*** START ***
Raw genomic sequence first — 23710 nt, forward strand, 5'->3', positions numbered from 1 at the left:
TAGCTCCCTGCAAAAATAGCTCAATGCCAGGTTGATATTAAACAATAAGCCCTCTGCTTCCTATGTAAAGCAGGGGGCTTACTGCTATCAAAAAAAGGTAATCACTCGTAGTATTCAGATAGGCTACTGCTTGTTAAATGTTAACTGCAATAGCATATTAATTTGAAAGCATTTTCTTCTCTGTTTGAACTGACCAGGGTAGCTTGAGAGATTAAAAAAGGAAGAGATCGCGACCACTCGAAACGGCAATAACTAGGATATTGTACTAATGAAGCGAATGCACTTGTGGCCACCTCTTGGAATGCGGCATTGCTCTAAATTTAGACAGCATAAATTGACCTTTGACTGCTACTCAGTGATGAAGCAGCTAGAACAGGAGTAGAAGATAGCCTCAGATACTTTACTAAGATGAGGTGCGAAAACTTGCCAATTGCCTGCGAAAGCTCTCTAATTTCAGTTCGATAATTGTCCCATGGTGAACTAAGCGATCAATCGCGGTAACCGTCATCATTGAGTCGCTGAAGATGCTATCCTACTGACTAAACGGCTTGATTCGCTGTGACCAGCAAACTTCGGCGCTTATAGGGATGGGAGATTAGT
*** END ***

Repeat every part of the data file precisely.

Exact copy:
Raw genomic sequence first — 23710 nt, forward strand, 5'->3', positions numbered from 1 at the left:
TAGCTCCCTGCAAAAATAGCTCAATGCCAGGTTGATATTAAACAATAAGCCCTCTGCTTCCTATGTAAAGCAGGGGGCTTACTGCTATCAAAAAAAGGTAATCACTCGTAGTATTCAGATAGGCTACTGCTTGTTAAATGTTAACTGCAATAGCATATTAATTTGAAAGCATTTTCTTCTCTGTTTGAACTGACCAGGGTAGCTTGAGAGATTAAAAAAGGAAGAGATCGCGACCACTCGAAACGGCAATAACTAGGATATTGTACTAATGAAGCGAATGCACTTGTGGCCACCTCTTGGAATGCGGCATTGCTCTAAATTTAGACAGCATAAATTGACCTTTGACTGCTACTCAGTGATGAAGCAGCTAGAACAGGAGTAGAAGATAGCCTCAGATACTTTACTAAGATGAGGTGCGAAAACTTGCCAATTGCCTGCGAAAGCTCTCTAATTTCAGTTCGATAATTGTCCCATGGTGAACTAAGCGATCAATCGCGGTAACCGTCATCATTGAGTCGCTGAAGATGCTATCCTACTGACTAAACGGCTTGATTCGCTGTGACCAGCAAACTTCGGCGCTTATAGGGATGGGAGATTAGT